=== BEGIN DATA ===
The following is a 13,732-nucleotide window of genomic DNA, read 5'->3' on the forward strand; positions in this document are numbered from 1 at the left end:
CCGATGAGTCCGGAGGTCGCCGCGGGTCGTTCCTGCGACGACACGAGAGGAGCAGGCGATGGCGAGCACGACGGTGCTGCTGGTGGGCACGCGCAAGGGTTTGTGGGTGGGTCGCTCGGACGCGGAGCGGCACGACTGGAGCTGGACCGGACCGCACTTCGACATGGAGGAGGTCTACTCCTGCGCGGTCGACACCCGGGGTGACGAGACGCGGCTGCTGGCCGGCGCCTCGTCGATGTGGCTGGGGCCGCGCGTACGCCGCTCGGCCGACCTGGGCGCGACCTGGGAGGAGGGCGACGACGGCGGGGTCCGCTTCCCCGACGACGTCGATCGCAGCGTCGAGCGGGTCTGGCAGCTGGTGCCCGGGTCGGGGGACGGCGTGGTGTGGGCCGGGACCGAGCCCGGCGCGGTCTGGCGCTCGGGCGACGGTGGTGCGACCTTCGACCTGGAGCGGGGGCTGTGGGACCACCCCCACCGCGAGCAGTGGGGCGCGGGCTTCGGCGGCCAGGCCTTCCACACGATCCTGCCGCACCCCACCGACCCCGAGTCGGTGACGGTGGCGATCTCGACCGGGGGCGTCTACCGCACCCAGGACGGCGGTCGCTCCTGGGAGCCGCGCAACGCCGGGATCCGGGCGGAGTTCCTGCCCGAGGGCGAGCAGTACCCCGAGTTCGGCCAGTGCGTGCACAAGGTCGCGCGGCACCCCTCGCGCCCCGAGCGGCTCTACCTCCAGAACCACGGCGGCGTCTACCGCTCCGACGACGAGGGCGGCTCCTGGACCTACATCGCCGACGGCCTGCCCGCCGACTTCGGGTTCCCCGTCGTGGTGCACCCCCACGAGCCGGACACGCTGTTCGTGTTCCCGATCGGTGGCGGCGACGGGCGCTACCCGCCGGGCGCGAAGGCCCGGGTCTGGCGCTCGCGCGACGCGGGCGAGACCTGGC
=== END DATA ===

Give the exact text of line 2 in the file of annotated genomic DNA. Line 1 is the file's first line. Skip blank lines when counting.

CCGATGAGTCCGGAGGTCGCCGCGGGTCGTTCCTGCGACGACACGAGAGGAGCAGGCGATGGCGAGCACGACGGTGCTGCTGGTGGGCACGCGCAAGGGTTTGTGGGTGGGTCGCTCGGACGCGGAGCGGCACGACTGGAGCTGGACCGGACCGCACTTCGACATGGAGGAGGTCTACTCCTGCGCGGTCGACACCCGGGGTGACGAGACGCGGCTGCTGGCCGGCGCCTCGTCGATGTGGCTGGGGCCGCGCGTACGCCGCTCGGCCGACCTGGGCGCGACCTGGGAGGAGGGCGACGACGGCGGGGTCCGCTTCCCCGACGACGTCGATCGCAGCGTCGAGCGGGTCTGGCAGCTGGTGCCCGGGTCGGGGGACGGCGTGGTGTGGGCCGGGACCGAGCCCGGCGCGGTCTGGCGCTCGGGCGACGGTGGTGCGACCTTCGACCTGGAGCGGGGGCTGTGGGACCACCCCCACCGCGAGCAGTGGGGCGCGGGCTTCGGCGGCCAGGCCTTCCACACGATCCTGCCGCACCCCACCGACCCCGAGTCGGTGACGGTGGCGATCTCGACCGGGGGCGTCTACCGCACCCAGGACGGCGGTCGCTCCTGGGAGCCGCGCAACGCCGGGATCCGGGCGGAGTTCCTGCCCGAGGGCGAGCAGTACCCCGAGTTCGGCCAGTGCGTGCACAAGGTCGCGCGGCACCCCTCGCGCCCCGAGCGGCTCTACCTCCAGAACCACGGCGGCGTCTACCGCTCCGACGACGAGGGCGGCTCCTGGACCTACATCGCCGACGGCCTGCCCGCCGACTTCGGGTTCCCCGTCGTGGTGCACCCCCACGAGCCGGACACGCTGTTCGTGTTCCCGATCGGTGGCGGCGACGGGCGCTACCCGCCGGGCGCGAAGGCCCGGGTCTGGCGCTCGCGCGACGCGGGCGAGACCTGGC